Despite the economic and financial difficulties, we have honoured our moral commitment in terms of international cooperation and solidarity. The two Central American nations which did not yet have diplomatic relations with us established them in the last few months. It would be fitting to ask what country is isolated in this region; it does not seem to be Cuba.

Relations with US

We have attentively observed the attitude of the new US government toward our nation. If we adhere strictly to the facts, the essential thing is that the economic, commercial and financial blockade remains intact and fully implemented, as seen by the persecution of our transactions with third countries and the growing fines levied on US companies and their foreign subsidiaries. Likewise, Cuba continues to be unjustly included on the list of state sponsors of international terrorism annually issued by the State Department.

The positive but minimal measures announced [by Washington] last April 13 on the eve of the Summit of the Americas, in response to the anti-blockade clamour of the entire continent, which ended the restrictions on travel by Cubans resident in that country and remittances to their families, and which would likewise permit certain operations in terms of telecommunications, have not been implemented as of yet. It is important for this to be known, because there is quite a bit of confusion and manipulation in the international media on the matter.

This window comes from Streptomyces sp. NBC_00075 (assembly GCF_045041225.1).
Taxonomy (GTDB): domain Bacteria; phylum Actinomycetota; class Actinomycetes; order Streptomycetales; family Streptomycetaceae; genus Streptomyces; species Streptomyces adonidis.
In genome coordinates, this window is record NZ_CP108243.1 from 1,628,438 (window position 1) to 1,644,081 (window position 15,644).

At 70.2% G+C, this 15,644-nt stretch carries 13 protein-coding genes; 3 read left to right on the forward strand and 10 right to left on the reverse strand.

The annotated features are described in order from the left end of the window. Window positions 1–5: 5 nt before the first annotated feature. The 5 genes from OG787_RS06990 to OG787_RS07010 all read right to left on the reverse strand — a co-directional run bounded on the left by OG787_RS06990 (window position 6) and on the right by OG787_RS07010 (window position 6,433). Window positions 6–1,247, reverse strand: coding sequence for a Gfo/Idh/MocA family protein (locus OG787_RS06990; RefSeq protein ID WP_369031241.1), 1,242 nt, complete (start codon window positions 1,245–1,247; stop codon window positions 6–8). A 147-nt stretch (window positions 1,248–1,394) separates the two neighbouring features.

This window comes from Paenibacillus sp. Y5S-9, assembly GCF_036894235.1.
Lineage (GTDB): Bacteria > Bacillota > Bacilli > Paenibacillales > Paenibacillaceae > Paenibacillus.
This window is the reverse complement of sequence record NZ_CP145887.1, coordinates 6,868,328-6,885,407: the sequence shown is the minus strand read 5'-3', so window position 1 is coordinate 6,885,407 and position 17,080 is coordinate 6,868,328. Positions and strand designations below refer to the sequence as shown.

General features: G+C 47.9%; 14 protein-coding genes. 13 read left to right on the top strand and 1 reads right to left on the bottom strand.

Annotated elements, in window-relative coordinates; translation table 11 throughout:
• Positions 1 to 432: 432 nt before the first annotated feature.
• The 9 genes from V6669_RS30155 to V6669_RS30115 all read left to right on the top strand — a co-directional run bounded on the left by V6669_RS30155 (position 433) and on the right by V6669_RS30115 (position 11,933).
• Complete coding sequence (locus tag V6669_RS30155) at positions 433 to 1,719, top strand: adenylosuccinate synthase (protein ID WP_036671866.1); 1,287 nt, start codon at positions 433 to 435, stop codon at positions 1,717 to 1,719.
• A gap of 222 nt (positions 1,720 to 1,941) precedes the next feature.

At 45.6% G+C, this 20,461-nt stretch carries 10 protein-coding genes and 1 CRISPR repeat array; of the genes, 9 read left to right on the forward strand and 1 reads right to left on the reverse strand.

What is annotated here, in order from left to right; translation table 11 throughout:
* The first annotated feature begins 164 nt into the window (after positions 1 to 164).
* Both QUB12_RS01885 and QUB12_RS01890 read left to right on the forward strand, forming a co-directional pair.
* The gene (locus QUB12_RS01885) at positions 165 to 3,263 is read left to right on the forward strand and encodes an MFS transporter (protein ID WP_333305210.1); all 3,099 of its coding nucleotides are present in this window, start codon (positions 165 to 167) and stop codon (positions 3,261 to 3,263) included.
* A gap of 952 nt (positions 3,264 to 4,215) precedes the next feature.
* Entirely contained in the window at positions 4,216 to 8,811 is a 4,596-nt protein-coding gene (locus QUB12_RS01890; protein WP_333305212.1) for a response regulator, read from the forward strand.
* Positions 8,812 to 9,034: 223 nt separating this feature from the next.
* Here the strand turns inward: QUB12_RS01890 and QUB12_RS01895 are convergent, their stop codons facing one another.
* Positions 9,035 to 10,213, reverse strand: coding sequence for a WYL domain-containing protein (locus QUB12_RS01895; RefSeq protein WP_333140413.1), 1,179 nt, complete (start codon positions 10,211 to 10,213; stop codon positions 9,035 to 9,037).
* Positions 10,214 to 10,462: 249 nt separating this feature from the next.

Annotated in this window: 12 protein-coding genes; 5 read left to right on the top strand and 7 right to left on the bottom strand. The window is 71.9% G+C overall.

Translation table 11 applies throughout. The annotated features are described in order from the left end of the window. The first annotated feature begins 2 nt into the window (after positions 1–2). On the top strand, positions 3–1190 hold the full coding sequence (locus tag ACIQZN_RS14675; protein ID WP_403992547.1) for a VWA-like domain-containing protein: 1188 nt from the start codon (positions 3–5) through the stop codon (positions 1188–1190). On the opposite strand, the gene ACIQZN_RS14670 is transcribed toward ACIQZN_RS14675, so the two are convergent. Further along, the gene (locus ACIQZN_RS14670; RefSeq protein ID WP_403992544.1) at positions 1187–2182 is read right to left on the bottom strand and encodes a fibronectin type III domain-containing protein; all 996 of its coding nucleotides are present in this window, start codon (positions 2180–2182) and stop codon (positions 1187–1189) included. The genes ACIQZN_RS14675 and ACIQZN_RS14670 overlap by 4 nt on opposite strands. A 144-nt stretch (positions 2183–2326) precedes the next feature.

Several weeks ago, Secretary of State Hillary Clinton stated that “We are opening a dialogue with Cuba, but we are very clear about wanting to see fundamental changes in the Cuban regime”. I feel myself obliged, with all due respect, to respond to Mrs Clinton and, by the way, to those in the European Union who are demanding unilateral gestures from us in the direction of dismantling our political and social regime. [The Cuban people] didn’t elect me president to restore capitalism in Cuba or to surrender the Revolution. I was elected to defend, maintain and continue perfecting socialism, not to destroy it. This is something that should be made very clear, because it represents the determined will of the Cuban people, after they approved, in a referendum in 1976, by the direct and secret ballot of 97.7% of voters, the Constitution of the Republic, which in its first article says, “Cuba is a socialist state of workers, independent and sovereign, organised with all and for the good of all, as a unified and democratic republic, for the enjoyment of political freedom, social justice, individual and collective well-being and human solidarity.”